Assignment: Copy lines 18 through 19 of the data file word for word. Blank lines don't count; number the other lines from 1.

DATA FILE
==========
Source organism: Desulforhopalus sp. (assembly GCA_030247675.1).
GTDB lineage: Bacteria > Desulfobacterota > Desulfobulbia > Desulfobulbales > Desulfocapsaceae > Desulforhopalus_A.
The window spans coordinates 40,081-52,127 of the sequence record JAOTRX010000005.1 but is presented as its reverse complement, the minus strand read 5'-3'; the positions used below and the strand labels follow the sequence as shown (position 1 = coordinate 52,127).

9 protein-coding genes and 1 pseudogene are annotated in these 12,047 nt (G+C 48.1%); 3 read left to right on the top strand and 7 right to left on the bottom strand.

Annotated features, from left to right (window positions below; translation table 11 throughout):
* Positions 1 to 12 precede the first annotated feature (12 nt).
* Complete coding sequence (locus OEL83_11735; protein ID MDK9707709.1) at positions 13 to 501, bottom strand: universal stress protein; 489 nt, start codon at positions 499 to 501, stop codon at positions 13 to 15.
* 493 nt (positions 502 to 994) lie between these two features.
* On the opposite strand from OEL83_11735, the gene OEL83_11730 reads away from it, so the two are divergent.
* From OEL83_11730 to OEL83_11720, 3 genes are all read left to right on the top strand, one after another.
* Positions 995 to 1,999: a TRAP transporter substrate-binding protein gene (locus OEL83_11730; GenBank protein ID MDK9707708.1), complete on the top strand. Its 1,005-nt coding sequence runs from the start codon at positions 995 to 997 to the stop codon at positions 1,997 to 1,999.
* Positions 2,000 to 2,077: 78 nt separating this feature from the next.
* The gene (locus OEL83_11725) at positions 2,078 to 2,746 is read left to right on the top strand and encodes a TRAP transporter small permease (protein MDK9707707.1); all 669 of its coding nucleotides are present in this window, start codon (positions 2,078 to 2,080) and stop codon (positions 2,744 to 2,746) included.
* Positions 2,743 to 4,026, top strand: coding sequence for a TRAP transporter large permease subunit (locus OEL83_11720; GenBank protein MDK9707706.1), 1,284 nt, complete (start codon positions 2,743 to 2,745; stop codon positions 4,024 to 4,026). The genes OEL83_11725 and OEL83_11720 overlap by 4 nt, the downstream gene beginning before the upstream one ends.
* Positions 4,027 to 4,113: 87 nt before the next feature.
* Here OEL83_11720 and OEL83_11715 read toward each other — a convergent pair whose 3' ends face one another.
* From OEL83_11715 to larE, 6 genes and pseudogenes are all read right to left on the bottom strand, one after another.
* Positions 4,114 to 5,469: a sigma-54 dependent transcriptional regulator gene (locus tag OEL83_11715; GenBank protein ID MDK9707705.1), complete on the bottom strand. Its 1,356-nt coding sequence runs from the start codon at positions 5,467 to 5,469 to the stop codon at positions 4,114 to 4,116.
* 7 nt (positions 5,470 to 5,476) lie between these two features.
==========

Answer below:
* Positions 4,114 to 5,469: a sigma-54 dependent transcriptional regulator gene (locus tag OEL83_11715; GenBank protein ID MDK9707705.1), complete on the bottom strand. Its 1,356-nt coding sequence runs from the start codon at positions 5,467 to 5,469 to the stop codon at positions 4,114 to 4,116.
* 7 nt (positions 5,470 to 5,476) lie between these two features.